This story is one of our favorites and we thought it was time to reblog it. Without further ado, here is the tale of an unlikely friendship between two veteran World War II pilots.
Two 63rd Squadron B-24 Snoopers took off from Owi Island on the night of September 4, 1944 to bomb Matina Airdome at Davao, Mindinao. One of the B-24s soon turned back due to radar failure. Captain Roland T. Fisher, pilot of the other B-24, “MISS LIBERTY,” continued on alone. Fisher had flown night missions with the Royal Air Force in 1941 and would soon be needing every ounce of skill he had acquired over the last few years.
Twenty-one years after this mission, Fisher recounted his experience: “I could see again the bright moon in the clear night sky and the green shadow of Cape San Agustin below. I had entered Davao Gulf by crossing from the Pacific over the peninsula into the head of the gulf and made nearly a straight-on approach over Samal Isle to Matina air strip. I remember thinking perhaps this would allow me to enter the gulf undetected. On previous occasions I had entered the gulf at the mouth and flew north, and it seemed like [Japanese] defenses always spotted me.
“But this evening my plan didn’t work…I recall vividly being in the searchlights and how, just after I had made the bomb run over the air base, I made a sharp turn to the left with the intent of flying south out of the bay.” Back on the Japanese-held base, a man who had been ordered to reconnoiter the area in his Irving night fighter spotted the interloper. That man was Yoshimasa Nakagawa. “Some minutes after my plane took off,” wrote Nakagawa, “I found that the bomb which had fallen off [the B-24] seemed to have been exploded somewhere in the air-base. My plane had caught sight of [the B-24] which was flying about 1500 meters high above mine…my plane had been kept waiting for [him] to start on [his] way home. My plane was drawing nearer and nearer to [his] B-24 which was circling over the little island in Davao Bay.”
While Fisher was still in the middle of his turn out of the bay, Nakagawa flew straight at “MISS LIBERTY” with guns blazing. A collision between the two planes was imminent and Fisher pulled up a wing, narrowly avoiding the Japanese fighter. Nakagawa turned again to make another attack on Fisher’s B-24, this time for the death. “My plane could not help colliding with [the B-24] owing to the disorder of the machine gun. I hope you can understand we Japanese pilots of those days felt as if their heart were broken when we were forced by the General Headquarters to do such a thing as collision,” he later wrote. As Nakagawa rammed his plane into the B-24, his fighter’s propellers severely damaged the belly of the B-24.
When the planes broke apart, Nakagawa watched Fisher’s plane plunge towards the sea and flew to base thinking about the skill of the American pilot, who probably wouldn’t make it home. Fortunately, Fisher was able to limp back to Owi after a long, tense 7 hour flight. Years later, Nakagawa contributed to a book called The Divine Wind, which is about experiences of kamikaze pilots. In that book was the story of his encounter with that B-24. Fisher received a copy of the book from a former tentmate, telling him to look on page 29, where he found the mission described above. He then composed the following letter:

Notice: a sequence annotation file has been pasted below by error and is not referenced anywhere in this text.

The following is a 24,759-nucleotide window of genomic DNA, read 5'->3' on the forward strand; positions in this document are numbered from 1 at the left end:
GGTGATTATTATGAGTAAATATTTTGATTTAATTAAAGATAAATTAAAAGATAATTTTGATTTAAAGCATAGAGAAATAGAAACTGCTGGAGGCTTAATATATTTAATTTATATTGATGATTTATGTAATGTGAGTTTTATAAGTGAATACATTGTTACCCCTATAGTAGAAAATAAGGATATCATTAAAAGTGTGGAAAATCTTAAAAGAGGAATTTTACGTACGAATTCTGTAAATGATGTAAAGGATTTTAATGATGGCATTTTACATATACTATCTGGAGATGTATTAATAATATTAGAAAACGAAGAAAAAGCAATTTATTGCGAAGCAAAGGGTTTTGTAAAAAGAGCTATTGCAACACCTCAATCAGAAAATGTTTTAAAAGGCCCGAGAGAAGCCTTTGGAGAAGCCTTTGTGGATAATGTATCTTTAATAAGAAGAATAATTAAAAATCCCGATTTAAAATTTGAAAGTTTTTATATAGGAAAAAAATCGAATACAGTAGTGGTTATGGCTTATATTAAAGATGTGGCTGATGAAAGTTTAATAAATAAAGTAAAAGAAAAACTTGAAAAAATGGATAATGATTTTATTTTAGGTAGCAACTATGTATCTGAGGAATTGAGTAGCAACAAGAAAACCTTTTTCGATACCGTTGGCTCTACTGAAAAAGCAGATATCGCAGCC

Even though Nakagawa had tried to kill Fisher and his crew years ago, the two men put the past behind them and struck up a friendship 20 years after their first encounter. The men met in 1972, both of them thankful that the other was still alive, and appeared on the Dick Cavett television show together. “Imagining how bravely you could survive the World War 2 that had made the horrible marks in the history of the slaughter of human race,” Nakagawa wrote to Fisher. “I am inclined to heartily express my joy that you are still living all right. I am very grateful to you, who hope I am in good health and fortune, for the fact that you have no antipathy against me, who had once been an enemy of you. I am also very much delighted to be able to exchange correspondence with you. I hope you are in good health and happy for ever.”
In his response to Nakagawa, Fisher wrote, “Then you and I were young and conducted ourselves as young men should for our countries. Now we are older an wiser and our countries are wiser and I feel that we have attained a lasting friendship between our countries that is not only honorable but sensible and good for their futures. Still those dark moments we spent as young men in the night tropic skies of twenty years ago, I am sure, always will be glistening memories no matter how old we grow.”